Some things happen so fast. Jacob Seger lands in Beirut, confused. He slept on the plane, so perhaps he’s still half asleep as he follows a stream of travelers headed to border control, to the heavily armed policemen or soldiers or whatever they are, who ask him why he’s visiting Beirut, how long he plans to stay, why he doesn’t have diplomatic status if he’s going to be working at the Swedish embassy.
“Intern,” he says. “I’m just an intern. Not a diplomat.”
Not yet, he wants to add, slowly starting to wake up. I’m not a diplomat yet. This is just the first step. This and getting his degree in political science at Uppsala. All he has to do is pass that grueling statistics exam and complete this internship, then write his thesis. After that he’ll get a real job at the Ministry for Foreign Affairs. That’s his goal. He’s been dreaming about it for the four years he’s been in Uppsala, buying The Economist, studying up on heads of state in obscure Asian countries, Swedish exports, and Nobel laureates so he can pass the Foreign Service entrance exam. A blue diplomatic passport and a calfskin leather briefcase, that’s the goal. He just needs to get a handle on his French and Arabic. A tiny, familiar squirt of anxiety shoots through him there at the counter, while a man in uniform with a tired, neutral expression looks him over. Languages are his Achilles’ heel, and unfortunately they’re key in a diplomatic career. He tenses up at just the thought of sitting in a classroom, memorizing vocabulary. It doesn’t even help that his Arabic teacher, Hassan Aziz, an Iraqi man in his sixties with thick gray hair and a knitted tie, has offered to give him private lessons at his apartment outside Stockholm.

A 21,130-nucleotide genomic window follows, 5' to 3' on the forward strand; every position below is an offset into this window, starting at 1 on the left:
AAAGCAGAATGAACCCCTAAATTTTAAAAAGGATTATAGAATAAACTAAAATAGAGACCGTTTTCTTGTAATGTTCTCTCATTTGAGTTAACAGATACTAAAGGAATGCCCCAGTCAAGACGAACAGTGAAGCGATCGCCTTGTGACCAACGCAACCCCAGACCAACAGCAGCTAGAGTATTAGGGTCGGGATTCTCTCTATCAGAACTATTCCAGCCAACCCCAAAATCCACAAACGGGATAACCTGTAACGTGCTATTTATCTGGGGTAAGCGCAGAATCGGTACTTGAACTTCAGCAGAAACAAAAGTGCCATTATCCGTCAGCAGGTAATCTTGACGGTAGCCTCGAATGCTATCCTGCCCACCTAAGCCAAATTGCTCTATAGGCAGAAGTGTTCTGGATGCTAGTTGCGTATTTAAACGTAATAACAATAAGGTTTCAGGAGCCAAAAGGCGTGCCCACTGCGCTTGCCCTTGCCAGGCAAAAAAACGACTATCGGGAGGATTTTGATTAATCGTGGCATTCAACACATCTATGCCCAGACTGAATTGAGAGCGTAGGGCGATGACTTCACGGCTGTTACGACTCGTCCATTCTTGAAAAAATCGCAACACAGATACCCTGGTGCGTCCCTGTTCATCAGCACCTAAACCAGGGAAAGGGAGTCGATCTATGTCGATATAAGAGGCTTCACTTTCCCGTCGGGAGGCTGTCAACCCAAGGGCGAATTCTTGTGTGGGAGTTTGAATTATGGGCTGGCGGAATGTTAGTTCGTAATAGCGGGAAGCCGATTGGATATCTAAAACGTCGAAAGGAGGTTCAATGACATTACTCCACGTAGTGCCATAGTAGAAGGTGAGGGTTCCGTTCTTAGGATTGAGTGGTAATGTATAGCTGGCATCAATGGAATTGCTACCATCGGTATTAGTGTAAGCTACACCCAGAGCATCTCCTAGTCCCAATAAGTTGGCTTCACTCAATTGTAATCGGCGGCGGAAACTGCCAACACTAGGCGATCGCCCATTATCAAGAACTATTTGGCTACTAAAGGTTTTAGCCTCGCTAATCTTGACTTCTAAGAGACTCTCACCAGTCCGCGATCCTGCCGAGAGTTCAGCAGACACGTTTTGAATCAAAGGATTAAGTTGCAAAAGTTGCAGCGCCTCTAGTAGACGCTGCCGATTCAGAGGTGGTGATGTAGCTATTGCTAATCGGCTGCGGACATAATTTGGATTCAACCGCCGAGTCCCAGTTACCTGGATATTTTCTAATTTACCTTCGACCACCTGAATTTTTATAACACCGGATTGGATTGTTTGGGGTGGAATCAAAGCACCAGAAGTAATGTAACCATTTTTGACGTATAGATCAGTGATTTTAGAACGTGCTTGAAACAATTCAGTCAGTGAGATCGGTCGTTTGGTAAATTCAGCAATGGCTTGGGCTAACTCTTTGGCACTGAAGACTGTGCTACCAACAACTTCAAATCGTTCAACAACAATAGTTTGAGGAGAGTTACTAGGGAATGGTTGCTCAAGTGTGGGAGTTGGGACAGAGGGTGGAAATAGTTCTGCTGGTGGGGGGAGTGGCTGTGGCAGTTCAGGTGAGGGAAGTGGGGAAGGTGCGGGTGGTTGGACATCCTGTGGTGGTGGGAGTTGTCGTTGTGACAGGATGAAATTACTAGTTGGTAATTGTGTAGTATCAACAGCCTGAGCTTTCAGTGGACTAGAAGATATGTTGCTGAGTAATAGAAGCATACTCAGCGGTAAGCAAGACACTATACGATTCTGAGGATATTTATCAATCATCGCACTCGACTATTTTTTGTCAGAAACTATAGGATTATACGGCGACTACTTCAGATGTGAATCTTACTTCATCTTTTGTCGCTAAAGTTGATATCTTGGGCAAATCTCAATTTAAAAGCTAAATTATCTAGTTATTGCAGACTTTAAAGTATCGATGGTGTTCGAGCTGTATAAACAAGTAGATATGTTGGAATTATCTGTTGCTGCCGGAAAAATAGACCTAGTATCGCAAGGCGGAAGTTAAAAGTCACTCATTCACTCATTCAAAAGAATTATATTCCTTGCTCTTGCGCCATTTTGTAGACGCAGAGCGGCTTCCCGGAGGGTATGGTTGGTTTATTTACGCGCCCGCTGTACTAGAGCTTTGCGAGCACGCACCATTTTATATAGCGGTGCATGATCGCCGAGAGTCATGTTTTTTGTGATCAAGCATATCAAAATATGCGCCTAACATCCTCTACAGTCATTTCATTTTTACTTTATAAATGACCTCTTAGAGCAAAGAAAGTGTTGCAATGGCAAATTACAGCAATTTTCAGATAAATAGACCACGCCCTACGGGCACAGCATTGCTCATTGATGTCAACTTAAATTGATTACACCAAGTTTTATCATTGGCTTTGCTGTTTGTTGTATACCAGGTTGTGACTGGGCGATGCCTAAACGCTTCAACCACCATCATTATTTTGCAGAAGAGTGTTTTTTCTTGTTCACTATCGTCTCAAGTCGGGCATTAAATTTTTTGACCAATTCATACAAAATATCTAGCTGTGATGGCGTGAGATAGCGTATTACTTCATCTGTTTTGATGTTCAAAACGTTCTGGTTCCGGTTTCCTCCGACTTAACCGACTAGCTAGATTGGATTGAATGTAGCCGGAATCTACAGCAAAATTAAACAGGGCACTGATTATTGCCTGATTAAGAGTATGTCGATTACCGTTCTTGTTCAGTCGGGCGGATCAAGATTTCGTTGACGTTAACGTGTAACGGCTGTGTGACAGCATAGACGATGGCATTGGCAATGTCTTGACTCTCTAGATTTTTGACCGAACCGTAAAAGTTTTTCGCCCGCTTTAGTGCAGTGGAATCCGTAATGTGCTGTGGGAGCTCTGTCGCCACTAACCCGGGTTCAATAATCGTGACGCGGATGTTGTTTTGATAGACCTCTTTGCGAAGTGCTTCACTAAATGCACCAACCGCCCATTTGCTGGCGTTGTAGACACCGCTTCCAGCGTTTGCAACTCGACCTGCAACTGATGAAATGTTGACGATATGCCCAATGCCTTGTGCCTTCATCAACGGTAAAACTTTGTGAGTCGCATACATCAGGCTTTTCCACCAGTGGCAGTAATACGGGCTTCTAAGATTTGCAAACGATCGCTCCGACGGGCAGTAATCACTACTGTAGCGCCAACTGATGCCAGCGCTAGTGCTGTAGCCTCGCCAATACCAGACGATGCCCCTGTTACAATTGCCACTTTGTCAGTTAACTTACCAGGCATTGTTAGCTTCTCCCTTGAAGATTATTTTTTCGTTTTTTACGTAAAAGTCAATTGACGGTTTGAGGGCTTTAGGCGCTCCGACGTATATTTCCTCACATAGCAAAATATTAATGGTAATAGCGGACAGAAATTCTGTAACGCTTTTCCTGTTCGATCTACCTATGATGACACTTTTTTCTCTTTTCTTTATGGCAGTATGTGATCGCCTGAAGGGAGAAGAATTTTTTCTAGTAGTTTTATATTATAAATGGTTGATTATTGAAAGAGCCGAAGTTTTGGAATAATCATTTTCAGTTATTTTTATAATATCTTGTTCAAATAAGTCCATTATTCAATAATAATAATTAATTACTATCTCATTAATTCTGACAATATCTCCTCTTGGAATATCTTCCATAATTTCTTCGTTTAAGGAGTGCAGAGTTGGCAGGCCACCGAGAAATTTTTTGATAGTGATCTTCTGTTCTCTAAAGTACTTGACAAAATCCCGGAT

“I can see how much you want to learn, Jacob,” Hassan often tells him, patiently, after class. “But you have to practice at home too. You’re welcome to come to my home once a week, and we’ll work on it together if you like.”
But Jacob feels ill just thinking about studying at home. He can’t stand the thought of hours spent on a train and a subway getting to and from Hassan’s suburban apartment. He doesn’t have the energy for that struggle. He just wants to be able to do it. Like in The Matrix: “I know kung fu.”
He shakes off the thought. It doesn’t matter. He’ll take care of French and Arabic later. He surely can’t be stopped by that; it would be too unfair. He’s meant for this life, meant for airports and important missions.
His spirits lift again when the police officer or soldier or whoever he is hands him back his passport, his anticipation increasing as he passes by border control and follows the green signs toward the exit.